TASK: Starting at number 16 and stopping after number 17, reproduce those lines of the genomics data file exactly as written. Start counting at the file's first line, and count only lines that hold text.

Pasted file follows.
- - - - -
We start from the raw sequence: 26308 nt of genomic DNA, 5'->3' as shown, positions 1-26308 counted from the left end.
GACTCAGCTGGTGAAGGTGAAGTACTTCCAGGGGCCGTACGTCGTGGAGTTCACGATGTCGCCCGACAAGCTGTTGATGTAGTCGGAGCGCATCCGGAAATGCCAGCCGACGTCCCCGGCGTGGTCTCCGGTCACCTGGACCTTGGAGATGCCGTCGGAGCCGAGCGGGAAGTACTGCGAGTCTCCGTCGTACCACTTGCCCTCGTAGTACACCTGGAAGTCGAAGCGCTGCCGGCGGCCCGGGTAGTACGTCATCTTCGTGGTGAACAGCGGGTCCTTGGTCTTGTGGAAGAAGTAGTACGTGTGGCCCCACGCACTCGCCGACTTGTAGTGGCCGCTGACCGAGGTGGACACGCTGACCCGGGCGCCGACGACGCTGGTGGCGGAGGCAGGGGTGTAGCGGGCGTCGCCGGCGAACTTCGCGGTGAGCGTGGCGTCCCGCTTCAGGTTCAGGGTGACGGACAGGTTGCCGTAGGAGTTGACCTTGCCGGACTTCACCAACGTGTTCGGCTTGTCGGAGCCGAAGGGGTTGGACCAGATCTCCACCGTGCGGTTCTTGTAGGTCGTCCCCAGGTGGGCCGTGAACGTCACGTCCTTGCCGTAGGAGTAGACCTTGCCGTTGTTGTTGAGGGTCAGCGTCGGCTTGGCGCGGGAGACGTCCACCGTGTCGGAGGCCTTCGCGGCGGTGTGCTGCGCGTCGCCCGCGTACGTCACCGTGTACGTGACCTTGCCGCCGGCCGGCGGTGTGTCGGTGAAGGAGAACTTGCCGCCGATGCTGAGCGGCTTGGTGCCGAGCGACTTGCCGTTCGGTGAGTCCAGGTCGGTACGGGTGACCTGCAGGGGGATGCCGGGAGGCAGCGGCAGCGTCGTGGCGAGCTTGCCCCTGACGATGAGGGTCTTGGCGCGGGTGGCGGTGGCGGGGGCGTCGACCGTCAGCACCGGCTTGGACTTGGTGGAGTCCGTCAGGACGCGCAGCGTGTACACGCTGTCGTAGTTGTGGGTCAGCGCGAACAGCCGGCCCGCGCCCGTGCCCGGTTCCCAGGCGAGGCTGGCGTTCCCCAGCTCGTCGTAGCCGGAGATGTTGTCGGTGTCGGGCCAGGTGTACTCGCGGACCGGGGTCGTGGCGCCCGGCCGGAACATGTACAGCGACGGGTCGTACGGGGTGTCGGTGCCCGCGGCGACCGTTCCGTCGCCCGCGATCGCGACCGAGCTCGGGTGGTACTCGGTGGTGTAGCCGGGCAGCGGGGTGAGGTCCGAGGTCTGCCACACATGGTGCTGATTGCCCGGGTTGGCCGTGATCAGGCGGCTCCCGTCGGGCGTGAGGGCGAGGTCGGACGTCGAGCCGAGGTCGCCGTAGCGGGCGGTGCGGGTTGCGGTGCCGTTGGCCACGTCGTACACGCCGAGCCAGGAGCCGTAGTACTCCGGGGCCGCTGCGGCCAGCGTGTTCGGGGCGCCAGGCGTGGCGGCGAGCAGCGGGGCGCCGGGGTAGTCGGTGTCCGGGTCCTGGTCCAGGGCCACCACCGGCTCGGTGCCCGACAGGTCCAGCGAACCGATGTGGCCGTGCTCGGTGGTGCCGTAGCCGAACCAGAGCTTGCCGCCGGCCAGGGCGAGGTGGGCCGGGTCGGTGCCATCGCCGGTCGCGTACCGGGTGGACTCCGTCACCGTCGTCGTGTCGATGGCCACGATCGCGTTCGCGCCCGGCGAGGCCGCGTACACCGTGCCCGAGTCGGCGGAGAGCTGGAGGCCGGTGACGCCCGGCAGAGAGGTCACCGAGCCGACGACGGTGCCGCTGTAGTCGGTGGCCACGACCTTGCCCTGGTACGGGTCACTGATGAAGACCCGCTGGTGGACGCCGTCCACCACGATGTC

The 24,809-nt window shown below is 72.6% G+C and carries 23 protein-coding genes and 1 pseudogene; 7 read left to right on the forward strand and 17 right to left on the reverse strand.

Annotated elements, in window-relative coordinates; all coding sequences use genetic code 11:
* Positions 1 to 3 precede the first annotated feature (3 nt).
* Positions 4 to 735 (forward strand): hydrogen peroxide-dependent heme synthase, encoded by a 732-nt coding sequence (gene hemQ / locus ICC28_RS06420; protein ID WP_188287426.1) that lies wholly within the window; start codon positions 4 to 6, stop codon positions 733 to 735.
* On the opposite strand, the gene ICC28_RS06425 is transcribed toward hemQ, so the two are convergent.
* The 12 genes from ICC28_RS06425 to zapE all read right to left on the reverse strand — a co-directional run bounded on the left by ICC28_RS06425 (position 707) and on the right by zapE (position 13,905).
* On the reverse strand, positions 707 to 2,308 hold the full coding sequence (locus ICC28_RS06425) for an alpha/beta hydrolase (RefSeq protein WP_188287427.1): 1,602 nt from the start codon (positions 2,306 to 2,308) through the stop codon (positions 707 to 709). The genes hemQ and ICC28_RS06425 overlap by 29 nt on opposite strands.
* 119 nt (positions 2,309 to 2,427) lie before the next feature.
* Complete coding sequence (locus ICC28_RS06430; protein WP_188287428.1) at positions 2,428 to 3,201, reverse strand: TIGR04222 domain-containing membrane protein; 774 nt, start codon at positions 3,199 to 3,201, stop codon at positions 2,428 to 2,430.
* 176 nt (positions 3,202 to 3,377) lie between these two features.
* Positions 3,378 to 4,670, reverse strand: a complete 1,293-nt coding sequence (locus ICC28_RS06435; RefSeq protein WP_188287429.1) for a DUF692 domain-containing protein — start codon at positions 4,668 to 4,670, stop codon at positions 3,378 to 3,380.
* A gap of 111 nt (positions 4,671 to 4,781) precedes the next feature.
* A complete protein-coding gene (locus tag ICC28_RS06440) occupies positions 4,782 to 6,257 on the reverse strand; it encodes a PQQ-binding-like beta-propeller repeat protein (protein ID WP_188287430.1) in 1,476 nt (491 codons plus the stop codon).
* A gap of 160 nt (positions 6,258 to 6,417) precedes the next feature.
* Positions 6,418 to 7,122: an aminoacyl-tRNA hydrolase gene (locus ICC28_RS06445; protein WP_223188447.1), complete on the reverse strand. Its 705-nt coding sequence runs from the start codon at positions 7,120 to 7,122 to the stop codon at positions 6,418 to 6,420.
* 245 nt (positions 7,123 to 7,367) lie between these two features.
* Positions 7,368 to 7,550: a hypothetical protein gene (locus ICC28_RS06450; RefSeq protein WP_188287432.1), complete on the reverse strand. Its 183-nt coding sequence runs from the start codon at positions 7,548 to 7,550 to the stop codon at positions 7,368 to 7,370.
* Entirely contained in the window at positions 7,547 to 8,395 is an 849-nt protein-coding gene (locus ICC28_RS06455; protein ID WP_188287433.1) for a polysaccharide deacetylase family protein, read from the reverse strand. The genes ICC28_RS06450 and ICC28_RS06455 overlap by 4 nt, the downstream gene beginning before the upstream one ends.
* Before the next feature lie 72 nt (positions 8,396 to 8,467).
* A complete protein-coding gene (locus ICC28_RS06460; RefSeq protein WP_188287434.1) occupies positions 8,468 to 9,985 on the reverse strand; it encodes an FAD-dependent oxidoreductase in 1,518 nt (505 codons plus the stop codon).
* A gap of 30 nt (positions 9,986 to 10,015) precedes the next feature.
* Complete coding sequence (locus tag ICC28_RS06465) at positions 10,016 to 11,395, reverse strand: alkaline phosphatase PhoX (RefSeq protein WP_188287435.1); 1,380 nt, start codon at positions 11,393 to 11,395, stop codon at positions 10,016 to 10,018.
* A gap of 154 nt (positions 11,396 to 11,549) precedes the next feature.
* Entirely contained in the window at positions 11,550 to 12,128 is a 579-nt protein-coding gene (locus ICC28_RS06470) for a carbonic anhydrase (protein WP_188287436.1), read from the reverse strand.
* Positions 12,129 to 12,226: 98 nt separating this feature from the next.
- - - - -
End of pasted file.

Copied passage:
* A gap of 160 nt (positions 6,258 to 6,417) precedes the next feature.
* Positions 6,418 to 7,122: an aminoacyl-tRNA hydrolase gene (locus ICC28_RS06445; protein WP_223188447.1), complete on the reverse strand. Its 705-nt coding sequence runs from the start codon at positions 7,120 to 7,122 to the stop codon at positions 6,418 to 6,420.